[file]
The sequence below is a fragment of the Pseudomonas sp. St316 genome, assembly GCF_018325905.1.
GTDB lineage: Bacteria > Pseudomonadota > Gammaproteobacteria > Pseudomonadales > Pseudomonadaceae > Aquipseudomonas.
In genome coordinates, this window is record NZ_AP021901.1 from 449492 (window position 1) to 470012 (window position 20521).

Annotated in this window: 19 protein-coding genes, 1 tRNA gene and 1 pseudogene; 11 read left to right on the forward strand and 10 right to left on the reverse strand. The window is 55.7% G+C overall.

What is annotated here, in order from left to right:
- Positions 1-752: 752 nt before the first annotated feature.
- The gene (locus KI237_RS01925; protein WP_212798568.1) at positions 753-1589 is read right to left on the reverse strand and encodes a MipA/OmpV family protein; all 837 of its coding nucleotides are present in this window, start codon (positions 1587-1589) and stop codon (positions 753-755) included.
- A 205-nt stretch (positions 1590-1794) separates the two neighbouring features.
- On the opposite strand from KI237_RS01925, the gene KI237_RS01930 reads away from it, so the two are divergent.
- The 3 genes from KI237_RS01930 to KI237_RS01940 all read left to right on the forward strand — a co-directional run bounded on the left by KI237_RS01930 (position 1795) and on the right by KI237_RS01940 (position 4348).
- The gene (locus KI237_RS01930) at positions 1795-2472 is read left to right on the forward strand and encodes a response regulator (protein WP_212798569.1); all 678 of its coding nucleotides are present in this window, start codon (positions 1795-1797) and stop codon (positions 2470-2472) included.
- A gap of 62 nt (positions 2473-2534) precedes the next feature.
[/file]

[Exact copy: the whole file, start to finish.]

The sequence below is a fragment of the Pseudomonas sp. St316 genome, assembly GCF_018325905.1.
GTDB lineage: Bacteria > Pseudomonadota > Gammaproteobacteria > Pseudomonadales > Pseudomonadaceae > Aquipseudomonas.
In genome coordinates, this window is record NZ_AP021901.1 from 449492 (window position 1) to 470012 (window position 20521).

Annotated in this window: 19 protein-coding genes, 1 tRNA gene and 1 pseudogene; 11 read left to right on the forward strand and 10 right to left on the reverse strand. The window is 55.7% G+C overall.

What is annotated here, in order from left to right:
- Positions 1-752: 752 nt before the first annotated feature.
- The gene (locus KI237_RS01925; protein WP_212798568.1) at positions 753-1589 is read right to left on the reverse strand and encodes a MipA/OmpV family protein; all 837 of its coding nucleotides are present in this window, start codon (positions 1587-1589) and stop codon (positions 753-755) included.
- A 205-nt stretch (positions 1590-1794) separates the two neighbouring features.
- On the opposite strand from KI237_RS01925, the gene KI237_RS01930 reads away from it, so the two are divergent.
- The 3 genes from KI237_RS01930 to KI237_RS01940 all read left to right on the forward strand — a co-directional run bounded on the left by KI237_RS01930 (position 1795) and on the right by KI237_RS01940 (position 4348).
- The gene (locus KI237_RS01930) at positions 1795-2472 is read left to right on the forward strand and encodes a response regulator (protein WP_212798569.1); all 678 of its coding nucleotides are present in this window, start codon (positions 1795-1797) and stop codon (positions 2470-2472) included.
- A gap of 62 nt (positions 2473-2534) precedes the next feature.